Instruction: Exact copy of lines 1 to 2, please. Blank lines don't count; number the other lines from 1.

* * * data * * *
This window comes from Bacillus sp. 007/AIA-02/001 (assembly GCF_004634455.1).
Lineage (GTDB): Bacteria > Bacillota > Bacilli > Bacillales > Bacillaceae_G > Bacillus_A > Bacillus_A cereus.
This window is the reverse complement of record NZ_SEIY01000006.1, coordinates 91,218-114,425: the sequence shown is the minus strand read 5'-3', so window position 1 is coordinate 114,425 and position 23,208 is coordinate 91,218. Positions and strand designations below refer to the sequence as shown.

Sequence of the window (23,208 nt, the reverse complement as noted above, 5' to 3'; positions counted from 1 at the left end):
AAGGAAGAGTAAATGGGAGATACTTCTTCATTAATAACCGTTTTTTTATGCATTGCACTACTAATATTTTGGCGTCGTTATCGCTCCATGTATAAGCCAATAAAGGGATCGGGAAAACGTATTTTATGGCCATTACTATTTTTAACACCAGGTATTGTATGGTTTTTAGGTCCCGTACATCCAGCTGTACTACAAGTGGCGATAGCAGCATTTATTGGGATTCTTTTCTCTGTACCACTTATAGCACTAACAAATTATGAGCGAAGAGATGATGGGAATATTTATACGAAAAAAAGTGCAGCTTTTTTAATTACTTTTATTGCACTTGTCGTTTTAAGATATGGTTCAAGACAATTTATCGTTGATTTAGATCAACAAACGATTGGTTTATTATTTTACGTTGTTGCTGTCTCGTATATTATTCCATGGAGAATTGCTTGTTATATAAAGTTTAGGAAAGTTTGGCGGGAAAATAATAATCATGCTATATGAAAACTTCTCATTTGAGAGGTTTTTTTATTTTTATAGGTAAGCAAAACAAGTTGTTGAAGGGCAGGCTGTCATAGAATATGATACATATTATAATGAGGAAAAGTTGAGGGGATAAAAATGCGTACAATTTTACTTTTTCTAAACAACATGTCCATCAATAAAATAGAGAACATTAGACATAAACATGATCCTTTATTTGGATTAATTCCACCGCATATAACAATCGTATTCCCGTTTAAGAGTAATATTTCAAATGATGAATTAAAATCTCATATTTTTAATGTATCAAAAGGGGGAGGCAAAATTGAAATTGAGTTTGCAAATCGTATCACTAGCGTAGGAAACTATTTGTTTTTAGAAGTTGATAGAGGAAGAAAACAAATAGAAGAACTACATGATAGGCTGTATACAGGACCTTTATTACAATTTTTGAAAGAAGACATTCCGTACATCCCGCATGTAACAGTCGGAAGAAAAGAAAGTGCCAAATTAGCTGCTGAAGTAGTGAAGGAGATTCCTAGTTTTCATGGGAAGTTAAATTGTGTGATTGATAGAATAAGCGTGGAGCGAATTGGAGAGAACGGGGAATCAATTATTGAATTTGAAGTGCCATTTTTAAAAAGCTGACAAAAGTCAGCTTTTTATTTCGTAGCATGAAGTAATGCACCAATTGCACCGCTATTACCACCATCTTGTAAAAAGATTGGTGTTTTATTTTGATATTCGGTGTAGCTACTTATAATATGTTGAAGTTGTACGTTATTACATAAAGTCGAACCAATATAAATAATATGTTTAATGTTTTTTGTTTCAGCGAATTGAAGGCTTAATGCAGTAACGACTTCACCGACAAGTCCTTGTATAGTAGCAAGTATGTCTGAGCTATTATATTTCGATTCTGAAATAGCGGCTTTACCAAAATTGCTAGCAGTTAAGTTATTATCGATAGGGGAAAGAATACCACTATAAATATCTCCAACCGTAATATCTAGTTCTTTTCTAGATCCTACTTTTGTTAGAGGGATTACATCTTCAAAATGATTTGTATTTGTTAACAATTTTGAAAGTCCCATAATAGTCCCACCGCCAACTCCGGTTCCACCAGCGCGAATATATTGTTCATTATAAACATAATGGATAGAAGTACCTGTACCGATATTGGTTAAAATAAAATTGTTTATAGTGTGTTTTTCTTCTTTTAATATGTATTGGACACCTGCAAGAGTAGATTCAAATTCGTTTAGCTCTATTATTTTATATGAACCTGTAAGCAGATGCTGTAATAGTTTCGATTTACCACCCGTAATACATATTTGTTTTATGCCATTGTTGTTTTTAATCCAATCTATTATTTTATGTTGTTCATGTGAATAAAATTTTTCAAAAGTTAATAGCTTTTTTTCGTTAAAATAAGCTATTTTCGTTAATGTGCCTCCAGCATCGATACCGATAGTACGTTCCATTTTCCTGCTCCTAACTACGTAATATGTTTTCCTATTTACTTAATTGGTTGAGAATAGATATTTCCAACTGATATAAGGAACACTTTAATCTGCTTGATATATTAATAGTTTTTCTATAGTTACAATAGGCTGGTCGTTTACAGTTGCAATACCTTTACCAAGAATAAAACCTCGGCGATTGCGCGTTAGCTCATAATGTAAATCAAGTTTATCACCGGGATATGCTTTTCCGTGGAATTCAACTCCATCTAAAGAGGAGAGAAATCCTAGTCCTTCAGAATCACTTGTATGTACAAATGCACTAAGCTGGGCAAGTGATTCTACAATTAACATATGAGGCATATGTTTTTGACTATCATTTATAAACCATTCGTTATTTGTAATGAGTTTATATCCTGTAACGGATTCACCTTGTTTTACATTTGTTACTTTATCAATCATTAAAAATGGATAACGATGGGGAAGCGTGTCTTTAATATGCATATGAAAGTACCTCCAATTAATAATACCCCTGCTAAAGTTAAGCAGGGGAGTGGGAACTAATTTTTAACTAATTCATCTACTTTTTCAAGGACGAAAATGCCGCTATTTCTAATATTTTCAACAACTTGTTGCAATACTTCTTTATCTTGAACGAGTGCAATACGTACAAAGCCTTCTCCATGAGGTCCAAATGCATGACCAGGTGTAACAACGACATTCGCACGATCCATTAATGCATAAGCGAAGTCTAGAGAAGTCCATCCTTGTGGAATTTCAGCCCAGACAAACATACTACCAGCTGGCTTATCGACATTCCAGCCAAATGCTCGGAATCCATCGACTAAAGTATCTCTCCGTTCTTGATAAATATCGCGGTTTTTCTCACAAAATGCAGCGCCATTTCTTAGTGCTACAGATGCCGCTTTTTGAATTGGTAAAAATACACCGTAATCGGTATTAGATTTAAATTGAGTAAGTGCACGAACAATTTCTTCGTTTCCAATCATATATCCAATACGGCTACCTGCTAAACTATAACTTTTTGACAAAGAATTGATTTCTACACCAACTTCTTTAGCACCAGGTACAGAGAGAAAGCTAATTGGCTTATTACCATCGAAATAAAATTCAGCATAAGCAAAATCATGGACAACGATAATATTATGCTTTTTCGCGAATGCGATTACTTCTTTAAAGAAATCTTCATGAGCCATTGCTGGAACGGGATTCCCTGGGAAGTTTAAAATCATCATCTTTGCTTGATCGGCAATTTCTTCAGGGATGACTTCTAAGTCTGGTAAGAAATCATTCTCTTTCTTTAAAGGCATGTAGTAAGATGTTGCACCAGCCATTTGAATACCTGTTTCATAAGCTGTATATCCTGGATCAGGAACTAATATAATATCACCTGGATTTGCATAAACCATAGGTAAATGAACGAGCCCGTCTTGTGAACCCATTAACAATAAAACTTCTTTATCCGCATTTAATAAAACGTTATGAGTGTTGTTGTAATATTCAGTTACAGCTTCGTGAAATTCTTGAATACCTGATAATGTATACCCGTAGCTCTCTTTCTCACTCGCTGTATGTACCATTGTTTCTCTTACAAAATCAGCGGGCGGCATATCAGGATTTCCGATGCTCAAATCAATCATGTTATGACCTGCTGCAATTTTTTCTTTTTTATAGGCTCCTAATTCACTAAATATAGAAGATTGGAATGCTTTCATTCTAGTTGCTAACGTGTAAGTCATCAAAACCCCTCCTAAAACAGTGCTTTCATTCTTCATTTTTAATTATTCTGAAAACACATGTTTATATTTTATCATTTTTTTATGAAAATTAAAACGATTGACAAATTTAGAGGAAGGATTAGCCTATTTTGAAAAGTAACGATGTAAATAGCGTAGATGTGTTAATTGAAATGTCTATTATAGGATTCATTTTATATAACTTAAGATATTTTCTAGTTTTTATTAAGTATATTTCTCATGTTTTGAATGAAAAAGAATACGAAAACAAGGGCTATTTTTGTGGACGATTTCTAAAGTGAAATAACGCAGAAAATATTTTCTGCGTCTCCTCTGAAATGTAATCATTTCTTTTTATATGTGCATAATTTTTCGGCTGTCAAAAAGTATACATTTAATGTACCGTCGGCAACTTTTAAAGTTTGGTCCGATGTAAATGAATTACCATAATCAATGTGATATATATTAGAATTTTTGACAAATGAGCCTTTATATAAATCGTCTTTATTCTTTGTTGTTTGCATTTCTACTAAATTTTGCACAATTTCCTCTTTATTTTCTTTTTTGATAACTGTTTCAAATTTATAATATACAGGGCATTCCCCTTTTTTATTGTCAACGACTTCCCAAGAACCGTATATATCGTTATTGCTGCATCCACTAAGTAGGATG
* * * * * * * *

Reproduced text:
This window comes from Bacillus sp. 007/AIA-02/001 (assembly GCF_004634455.1).
Lineage (GTDB): Bacteria > Bacillota > Bacilli > Bacillales > Bacillaceae_G > Bacillus_A > Bacillus_A cereus.